He is so right about that!
Other things he says that I like:
- The qualities that attract us to each other also repel: “We love your feistiness. We tire of the battles; We love your active mind. We tire of the arguments; We love your passion. We tire of the drama.” (OK, guys can have drama, too, but whatever.)
- If you want a masculine guy, embrace your passive feminine side.
- Most guys aren’t bad guys, some are just clueless; cut them some slack.
- Don’t live by arbitrary rules, like you’ll only have sex after x-number of dates. All we have to do is figure out if a guy is interested in us or sex. If we don’t know the answer, don’t get naked!; go ahead if we think we do.
- Don’t rush through a relationship as if we’re trying to get to the end of a novel; let things develop organically, not with insecurity and fear of what’s next.
- The best we can do to keep a guy around is by enhancing his life — “making it better, easier, and more pleasurable than if he was single.” Kinda like wanting to feel special.
- It’s not like Evan wants us to be doormats, but choosing the battles — as any mom of a teenager knows — is key; “by letting go of control of the small things, you get to win the big ones.”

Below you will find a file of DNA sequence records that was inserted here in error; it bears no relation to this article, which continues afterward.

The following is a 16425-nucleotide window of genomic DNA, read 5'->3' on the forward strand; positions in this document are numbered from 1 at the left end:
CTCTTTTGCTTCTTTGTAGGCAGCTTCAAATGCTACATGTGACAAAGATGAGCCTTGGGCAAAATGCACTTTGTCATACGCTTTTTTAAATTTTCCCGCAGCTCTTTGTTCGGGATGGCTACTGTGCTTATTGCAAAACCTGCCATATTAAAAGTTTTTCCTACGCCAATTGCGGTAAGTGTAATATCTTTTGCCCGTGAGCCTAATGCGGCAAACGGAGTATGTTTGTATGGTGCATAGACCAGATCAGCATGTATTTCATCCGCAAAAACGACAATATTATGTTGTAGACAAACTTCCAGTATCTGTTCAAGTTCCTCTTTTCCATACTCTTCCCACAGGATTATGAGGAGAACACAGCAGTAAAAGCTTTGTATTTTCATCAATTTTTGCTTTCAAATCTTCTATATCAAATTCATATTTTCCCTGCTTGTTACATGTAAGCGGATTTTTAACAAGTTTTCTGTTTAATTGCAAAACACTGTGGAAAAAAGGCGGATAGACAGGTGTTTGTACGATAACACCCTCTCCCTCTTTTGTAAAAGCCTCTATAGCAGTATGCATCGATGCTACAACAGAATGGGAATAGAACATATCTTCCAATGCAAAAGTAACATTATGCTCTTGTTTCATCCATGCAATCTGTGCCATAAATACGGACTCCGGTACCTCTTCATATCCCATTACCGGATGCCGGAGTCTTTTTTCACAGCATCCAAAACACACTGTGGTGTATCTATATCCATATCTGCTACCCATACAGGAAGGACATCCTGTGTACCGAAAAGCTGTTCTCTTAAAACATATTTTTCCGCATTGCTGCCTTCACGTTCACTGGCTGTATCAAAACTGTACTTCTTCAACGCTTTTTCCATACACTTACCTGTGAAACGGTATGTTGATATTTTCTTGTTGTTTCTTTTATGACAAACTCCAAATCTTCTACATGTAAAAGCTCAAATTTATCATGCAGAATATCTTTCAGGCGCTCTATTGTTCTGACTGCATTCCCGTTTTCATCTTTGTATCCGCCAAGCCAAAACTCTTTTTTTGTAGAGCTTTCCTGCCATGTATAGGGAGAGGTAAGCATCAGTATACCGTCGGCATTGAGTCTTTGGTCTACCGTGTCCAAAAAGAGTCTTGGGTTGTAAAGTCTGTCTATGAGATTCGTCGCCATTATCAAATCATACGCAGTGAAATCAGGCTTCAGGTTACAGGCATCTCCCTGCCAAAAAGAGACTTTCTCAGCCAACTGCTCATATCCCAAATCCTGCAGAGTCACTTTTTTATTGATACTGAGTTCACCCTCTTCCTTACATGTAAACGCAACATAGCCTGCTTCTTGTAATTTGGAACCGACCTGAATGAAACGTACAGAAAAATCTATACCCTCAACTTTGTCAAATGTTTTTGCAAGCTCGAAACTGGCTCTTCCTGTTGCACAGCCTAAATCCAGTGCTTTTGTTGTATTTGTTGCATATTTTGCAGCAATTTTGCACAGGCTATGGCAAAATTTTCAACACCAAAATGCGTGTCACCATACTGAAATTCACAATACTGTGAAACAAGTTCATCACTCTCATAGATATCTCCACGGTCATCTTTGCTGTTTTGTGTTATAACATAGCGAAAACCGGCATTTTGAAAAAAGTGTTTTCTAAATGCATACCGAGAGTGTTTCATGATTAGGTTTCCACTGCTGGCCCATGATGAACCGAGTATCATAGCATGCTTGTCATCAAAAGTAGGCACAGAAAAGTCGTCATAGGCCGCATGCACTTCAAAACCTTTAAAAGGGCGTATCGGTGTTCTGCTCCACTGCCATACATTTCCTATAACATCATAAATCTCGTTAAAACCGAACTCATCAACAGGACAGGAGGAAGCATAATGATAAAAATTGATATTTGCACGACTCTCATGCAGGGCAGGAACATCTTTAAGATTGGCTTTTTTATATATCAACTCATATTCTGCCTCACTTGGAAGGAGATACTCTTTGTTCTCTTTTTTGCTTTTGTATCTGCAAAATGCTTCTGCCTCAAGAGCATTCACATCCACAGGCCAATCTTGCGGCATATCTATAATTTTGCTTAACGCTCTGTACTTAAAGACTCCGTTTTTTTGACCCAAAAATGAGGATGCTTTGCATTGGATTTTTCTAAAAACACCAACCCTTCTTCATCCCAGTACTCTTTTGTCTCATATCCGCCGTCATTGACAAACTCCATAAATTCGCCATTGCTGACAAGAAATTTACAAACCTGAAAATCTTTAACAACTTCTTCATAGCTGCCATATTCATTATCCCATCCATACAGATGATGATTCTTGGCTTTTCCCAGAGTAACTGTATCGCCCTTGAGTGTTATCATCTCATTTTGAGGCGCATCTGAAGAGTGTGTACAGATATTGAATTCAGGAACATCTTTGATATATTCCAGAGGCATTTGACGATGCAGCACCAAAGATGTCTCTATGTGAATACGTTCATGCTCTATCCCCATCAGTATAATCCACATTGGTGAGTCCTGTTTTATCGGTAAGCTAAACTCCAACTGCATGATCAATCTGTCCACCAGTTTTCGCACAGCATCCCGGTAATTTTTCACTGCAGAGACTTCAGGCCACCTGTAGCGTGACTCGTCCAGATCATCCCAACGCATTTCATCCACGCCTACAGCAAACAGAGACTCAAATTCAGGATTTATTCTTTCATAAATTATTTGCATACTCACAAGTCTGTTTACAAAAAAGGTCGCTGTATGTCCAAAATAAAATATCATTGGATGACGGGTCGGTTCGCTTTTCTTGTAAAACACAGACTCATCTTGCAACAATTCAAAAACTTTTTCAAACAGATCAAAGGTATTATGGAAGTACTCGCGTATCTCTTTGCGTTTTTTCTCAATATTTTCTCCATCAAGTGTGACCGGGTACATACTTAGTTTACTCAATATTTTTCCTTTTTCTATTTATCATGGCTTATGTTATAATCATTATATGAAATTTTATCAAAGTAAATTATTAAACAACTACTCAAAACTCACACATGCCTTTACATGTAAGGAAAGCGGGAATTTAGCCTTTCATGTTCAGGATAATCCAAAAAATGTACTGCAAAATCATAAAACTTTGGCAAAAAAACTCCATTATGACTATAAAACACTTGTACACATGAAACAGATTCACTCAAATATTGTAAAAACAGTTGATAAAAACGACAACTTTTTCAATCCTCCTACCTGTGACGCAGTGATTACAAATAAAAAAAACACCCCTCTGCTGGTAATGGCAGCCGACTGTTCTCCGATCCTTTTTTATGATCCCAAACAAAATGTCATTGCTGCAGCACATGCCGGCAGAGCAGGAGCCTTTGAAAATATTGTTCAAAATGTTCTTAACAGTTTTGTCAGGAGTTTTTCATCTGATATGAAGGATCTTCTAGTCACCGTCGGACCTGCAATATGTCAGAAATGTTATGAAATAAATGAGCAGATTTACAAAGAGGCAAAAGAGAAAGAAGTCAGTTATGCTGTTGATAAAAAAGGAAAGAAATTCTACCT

- When it comes to a man accepting who we are — Meredith Brooks’ declaration that a guy should “take me as I am; this may mean you’ll have to be a stronger man” isn’t always the right way. “Alter the perception of who you are.” We all tend to focus on our own needs, not always our guy’s needs. Hey, he has them too.
Ultimately, here’s the book’s take-home message:
“(I)f you were dating a good, solid, relationship-oriented man who suddenly disappeared, chances are not that he’s threatened; but that he’s looking for someone who makes him feel better about himself than you do.”
That’s hard to hear, but hear it we must. Guess guys like to feel “special,” too.
So, do you need to read “Why He Disappeared“?
If you can figure this stuff out on your own and stick to it without downing numerous pints of Ben & Jerry’s or Lemon Drops, and burning out your girlfriends as you “process” for the umpteenth time, probably not.
If you want to have a comforting “I know what you’re going through” voice to keep you true to yourself, then by all means, buy it.
Here’s the link to “Why He Disappeared“; the ebook, audio and video package is on sale through Sunday (with a one-year money-back guarantee, longer than many relationships!).
Just tell him you were sent by Kat …
… who probably should be writing, “Why She Disappeared.”
- Do you believe your partner should make you feel “special”?
- What does feeling “special” look like?